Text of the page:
com·​plic·​it | \ kəm-ˈpli-sət How to pronounce complicit (audio) \

Definition of complicit

: helping to commit a crime or do wrong in some way He was complicit in the cover-up.

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Complicit and Its Accomplices

Complicit is a relatively recent addition to English vocabulary, arriving in the mid-1800s. It is a back-formation from complicity “association or participation in a wrongful act,” which came straight from a French word of the same meaning, complicité, in the 1600s. The oldest English word in this family is the now-obsolete complice (pronounced /COMP-liss/)—defined as “an associate or accomplice especially in crime”—which dates back to the 1400s, when it came from French. These words ultimately derive from the Latin verb meaning “to fold together,” complicare, formed by combining com- (meaning “with,” “together,” or “jointly”) and the verb plicare, meaning “to fold.”

This literal meaning evolved into a figurative one: the definition of complicit, “helping to commit a crime or do wrong,” describes individuals who are “folded together” metaphorically. Complicity and the its cousins accomplice, complicitous, and complice are all part of this gang.

Complicare, in a second of its Latin senses, “to twist together,” is the root of another English word, complicate, which originally meant “to unite intimately by intertwining.” In this case, the idea of things “twisted together” makes sense as an image of something composed of many elements, that is, something complicated. The -pli- of these words is from plicare (“to fold”), which is also the root of ply, the verb meaning “to twist together” or the noun meaning “one of several layers.”

Other words that derive from plicare are also illuminated by their etymologies: explicit “revealed without ambiguity” ultimately comes from Latin explicare, meaning “to unfold,” while implicit, meaning “implied,” descends from a Latin verb whose roots literally mean “to fold in.”

Examples of complicit in a Sentence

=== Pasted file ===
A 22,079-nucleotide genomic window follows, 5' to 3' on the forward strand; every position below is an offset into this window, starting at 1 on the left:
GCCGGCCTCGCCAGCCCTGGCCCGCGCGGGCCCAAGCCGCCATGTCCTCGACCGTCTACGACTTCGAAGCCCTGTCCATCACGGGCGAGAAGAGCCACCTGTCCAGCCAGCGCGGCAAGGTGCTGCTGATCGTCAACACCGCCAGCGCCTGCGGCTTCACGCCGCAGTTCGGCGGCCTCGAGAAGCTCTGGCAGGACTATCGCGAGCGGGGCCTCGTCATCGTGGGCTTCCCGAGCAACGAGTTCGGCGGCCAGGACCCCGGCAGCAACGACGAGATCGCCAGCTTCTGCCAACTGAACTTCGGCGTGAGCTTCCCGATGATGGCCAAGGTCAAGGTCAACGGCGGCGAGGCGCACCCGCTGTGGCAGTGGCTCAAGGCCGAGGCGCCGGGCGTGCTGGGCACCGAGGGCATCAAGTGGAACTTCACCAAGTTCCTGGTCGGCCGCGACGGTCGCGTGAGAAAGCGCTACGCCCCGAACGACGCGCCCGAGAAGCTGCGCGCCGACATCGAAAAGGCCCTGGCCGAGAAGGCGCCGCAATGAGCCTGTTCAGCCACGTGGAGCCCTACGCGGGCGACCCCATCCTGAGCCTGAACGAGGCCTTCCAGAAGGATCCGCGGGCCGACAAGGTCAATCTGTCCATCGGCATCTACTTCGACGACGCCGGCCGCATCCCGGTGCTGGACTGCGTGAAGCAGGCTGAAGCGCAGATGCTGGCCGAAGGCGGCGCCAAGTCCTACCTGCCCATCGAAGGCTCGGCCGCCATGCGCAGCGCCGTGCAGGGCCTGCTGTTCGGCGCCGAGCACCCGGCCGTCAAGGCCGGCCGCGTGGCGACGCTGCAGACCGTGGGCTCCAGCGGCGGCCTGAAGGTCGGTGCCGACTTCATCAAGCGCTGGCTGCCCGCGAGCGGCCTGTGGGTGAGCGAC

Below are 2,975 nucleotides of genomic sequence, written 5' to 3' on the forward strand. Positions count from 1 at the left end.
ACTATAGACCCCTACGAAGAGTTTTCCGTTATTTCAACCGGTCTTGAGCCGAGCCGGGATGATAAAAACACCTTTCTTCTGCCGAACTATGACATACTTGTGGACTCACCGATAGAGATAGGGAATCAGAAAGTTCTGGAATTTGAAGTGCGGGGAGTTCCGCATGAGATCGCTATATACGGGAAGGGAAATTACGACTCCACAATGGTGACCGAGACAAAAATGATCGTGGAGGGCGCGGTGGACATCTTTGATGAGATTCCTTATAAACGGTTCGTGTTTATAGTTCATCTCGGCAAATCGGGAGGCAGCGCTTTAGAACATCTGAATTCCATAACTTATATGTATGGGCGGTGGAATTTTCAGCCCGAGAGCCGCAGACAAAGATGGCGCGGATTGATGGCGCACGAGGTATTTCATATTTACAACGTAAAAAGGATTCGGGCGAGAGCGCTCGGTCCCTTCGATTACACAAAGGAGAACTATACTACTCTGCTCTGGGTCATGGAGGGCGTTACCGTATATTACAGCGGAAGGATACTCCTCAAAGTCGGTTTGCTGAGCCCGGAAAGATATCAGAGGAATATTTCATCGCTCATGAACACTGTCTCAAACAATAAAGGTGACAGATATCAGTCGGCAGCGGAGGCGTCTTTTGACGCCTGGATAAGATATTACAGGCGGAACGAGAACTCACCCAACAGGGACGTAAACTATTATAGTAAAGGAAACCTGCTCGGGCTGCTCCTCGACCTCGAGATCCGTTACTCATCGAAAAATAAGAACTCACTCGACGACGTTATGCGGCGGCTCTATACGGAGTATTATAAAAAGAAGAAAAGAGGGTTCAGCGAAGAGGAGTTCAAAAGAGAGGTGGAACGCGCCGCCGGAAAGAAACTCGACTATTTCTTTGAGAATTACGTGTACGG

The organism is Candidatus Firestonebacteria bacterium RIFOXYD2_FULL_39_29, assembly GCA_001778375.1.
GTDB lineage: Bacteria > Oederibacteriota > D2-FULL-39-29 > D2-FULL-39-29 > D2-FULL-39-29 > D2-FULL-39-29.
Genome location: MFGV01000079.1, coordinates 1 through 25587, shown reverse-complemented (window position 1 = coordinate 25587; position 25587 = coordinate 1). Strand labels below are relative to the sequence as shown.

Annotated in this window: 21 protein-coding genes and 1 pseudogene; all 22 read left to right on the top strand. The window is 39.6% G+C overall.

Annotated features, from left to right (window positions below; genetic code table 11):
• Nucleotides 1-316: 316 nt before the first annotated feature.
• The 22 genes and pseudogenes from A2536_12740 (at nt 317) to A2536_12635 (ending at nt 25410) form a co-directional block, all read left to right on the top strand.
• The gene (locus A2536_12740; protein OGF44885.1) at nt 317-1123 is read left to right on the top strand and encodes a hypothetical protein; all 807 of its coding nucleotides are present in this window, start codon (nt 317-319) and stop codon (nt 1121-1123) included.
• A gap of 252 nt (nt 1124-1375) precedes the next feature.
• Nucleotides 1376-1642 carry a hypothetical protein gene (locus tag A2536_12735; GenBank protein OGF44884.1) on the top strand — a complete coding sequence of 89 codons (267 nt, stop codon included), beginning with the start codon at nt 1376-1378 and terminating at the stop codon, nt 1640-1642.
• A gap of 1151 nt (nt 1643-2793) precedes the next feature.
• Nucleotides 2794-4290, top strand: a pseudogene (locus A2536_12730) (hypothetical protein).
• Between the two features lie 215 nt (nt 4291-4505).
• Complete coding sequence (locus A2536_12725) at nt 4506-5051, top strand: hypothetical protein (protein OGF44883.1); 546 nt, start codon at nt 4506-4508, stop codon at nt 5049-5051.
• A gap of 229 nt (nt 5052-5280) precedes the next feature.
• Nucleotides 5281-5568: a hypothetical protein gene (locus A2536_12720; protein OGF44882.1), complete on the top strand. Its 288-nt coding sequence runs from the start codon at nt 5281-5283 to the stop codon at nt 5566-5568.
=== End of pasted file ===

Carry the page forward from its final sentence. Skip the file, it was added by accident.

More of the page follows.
Recent Examples on the Web For too long, Hollywood has been complicit in China's censorship. Carly Ortiz-lytle, Washington Examiner, "'Hollywood has been complicit': Ted Cruz targets Hollywood and China with new legislation," 29 Apr. 2020 Our government is complicit in an extortion that is an important contributor to income inequality in America today. Time, "How Healthcare Costs Hurt American Workers and Benefit the Wealthy," 20 Feb. 2020 Pro-democracy residents of Hong Kong have accused China of encroaching on that autonomy and Lam of being complicit. John Bacon, USA TODAY, "Hong Kong elections stunner: What pro-democracy landslide means," 25 Nov. 2019 But that rationalization doesn’t stop the feeling of knowing ourselves, every day, to be complicit in other people’s maltreatment, deprivation, and loss. Eve Fairbanks, The New Republic, "The Radical Empathy of the Coronavirus Panic," 17 Mar. 2020 Aaron Harp was either complicit or derelict in allowing the alleged private meetings to occur. Hillary Davis,, "New lawsuit ratchets up claims of open-meeting violations in Newport city manager’s looming exit," 6 June 2018

These example sentences are selected automatically from various online news sources to reflect current usage of the word 'complicit.' Views expressed in the examples do not represent the opinion of Merriam-Webster or its editors. Send us feedback.

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First Known Use of complicit

1861, in the meaning defined above

History and Etymology for complicit

see complice

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Time Traveler for complicit

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The first known use of complicit was in 1861

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Last Updated

3 May 2020

Cite this Entry

“Complicit.” Dictionary, Merriam-Webster, Accessed 5 Jun. 2020.

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How to pronounce complicit (audio)

English Language Learners Definition of complicit

formal : helping to commit a crime or do wrong in some way

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